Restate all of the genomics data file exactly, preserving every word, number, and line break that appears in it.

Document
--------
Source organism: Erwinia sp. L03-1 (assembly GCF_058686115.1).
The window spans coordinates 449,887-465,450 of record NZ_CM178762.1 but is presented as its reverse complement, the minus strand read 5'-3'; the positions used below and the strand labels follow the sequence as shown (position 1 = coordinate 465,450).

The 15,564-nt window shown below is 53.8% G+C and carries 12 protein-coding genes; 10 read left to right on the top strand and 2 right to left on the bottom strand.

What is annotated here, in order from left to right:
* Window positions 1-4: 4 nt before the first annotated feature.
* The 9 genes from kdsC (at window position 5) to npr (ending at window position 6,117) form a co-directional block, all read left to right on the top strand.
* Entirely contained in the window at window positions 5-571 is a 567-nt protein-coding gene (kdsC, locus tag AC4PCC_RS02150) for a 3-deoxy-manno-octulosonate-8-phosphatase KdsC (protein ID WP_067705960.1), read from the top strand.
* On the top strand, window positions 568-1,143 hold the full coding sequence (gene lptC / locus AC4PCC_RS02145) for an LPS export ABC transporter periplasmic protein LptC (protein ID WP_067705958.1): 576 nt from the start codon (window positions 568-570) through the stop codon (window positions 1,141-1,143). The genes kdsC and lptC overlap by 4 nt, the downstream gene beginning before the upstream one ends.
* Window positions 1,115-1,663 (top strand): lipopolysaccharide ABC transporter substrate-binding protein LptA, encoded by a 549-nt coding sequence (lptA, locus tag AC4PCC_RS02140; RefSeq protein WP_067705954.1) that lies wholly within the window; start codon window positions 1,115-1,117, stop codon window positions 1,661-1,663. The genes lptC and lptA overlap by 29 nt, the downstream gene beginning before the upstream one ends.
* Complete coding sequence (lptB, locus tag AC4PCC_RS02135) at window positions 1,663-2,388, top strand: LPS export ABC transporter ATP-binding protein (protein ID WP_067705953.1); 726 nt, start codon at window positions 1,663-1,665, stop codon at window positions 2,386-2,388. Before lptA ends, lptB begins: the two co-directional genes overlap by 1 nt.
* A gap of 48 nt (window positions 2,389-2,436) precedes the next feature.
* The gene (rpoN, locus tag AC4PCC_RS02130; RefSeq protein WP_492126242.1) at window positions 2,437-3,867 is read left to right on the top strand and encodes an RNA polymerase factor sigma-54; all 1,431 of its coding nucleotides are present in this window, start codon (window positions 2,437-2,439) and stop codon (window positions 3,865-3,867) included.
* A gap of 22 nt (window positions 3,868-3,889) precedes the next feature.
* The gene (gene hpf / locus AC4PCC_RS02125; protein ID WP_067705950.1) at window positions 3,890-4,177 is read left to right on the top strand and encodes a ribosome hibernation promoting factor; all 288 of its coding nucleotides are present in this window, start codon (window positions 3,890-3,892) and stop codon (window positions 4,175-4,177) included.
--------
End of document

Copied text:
Source organism: Erwinia sp. L03-1 (assembly GCF_058686115.1).
The window spans coordinates 449,887-465,450 of record NZ_CM178762.1 but is presented as its reverse complement, the minus strand read 5'-3'; the positions used below and the strand labels follow the sequence as shown (position 1 = coordinate 465,450).

The 15,564-nt window shown below is 53.8% G+C and carries 12 protein-coding genes; 10 read left to right on the top strand and 2 right to left on the bottom strand.

What is annotated here, in order from left to right:
* Window positions 1-4: 4 nt before the first annotated feature.
* The 9 genes from kdsC (at window position 5) to npr (ending at window position 6,117) form a co-directional block, all read left to right on the top strand.
* Entirely contained in the window at window positions 5-571 is a 567-nt protein-coding gene (kdsC, locus tag AC4PCC_RS02150) for a 3-deoxy-manno-octulosonate-8-phosphatase KdsC (protein ID WP_067705960.1), read from the top strand.
* On the top strand, window positions 568-1,143 hold the full coding sequence (gene lptC / locus AC4PCC_RS02145) for an LPS export ABC transporter periplasmic protein LptC (protein ID WP_067705958.1): 576 nt from the start codon (window positions 568-570) through the stop codon (window positions 1,141-1,143). The genes kdsC and lptC overlap by 4 nt, the downstream gene beginning before the upstream one ends.
* Window positions 1,115-1,663 (top strand): lipopolysaccharide ABC transporter substrate-binding protein LptA, encoded by a 549-nt coding sequence (lptA, locus tag AC4PCC_RS02140; RefSeq protein WP_067705954.1) that lies wholly within the window; start codon window positions 1,115-1,117, stop codon window positions 1,661-1,663. The genes lptC and lptA overlap by 29 nt, the downstream gene beginning before the upstream one ends.
* Complete coding sequence (lptB, locus tag AC4PCC_RS02135) at window positions 1,663-2,388, top strand: LPS export ABC transporter ATP-binding protein (protein ID WP_067705953.1); 726 nt, start codon at window positions 1,663-1,665, stop codon at window positions 2,386-2,388. Before lptA ends, lptB begins: the two co-directional genes overlap by 1 nt.
* A gap of 48 nt (window positions 2,389-2,436) precedes the next feature.
* The gene (rpoN, locus tag AC4PCC_RS02130; RefSeq protein WP_492126242.1) at window positions 2,437-3,867 is read left to right on the top strand and encodes an RNA polymerase factor sigma-54; all 1,431 of its coding nucleotides are present in this window, start codon (window positions 2,437-2,439) and stop codon (window positions 3,865-3,867) included.
* A gap of 22 nt (window positions 3,868-3,889) precedes the next feature.
* The gene (gene hpf / locus AC4PCC_RS02125; protein ID WP_067705950.1) at window positions 3,890-4,177 is read left to right on the top strand and encodes a ribosome hibernation promoting factor; all 288 of its coding nucleotides are present in this window, start codon (window positions 3,890-3,892) and stop codon (window positions 4,175-4,177) included.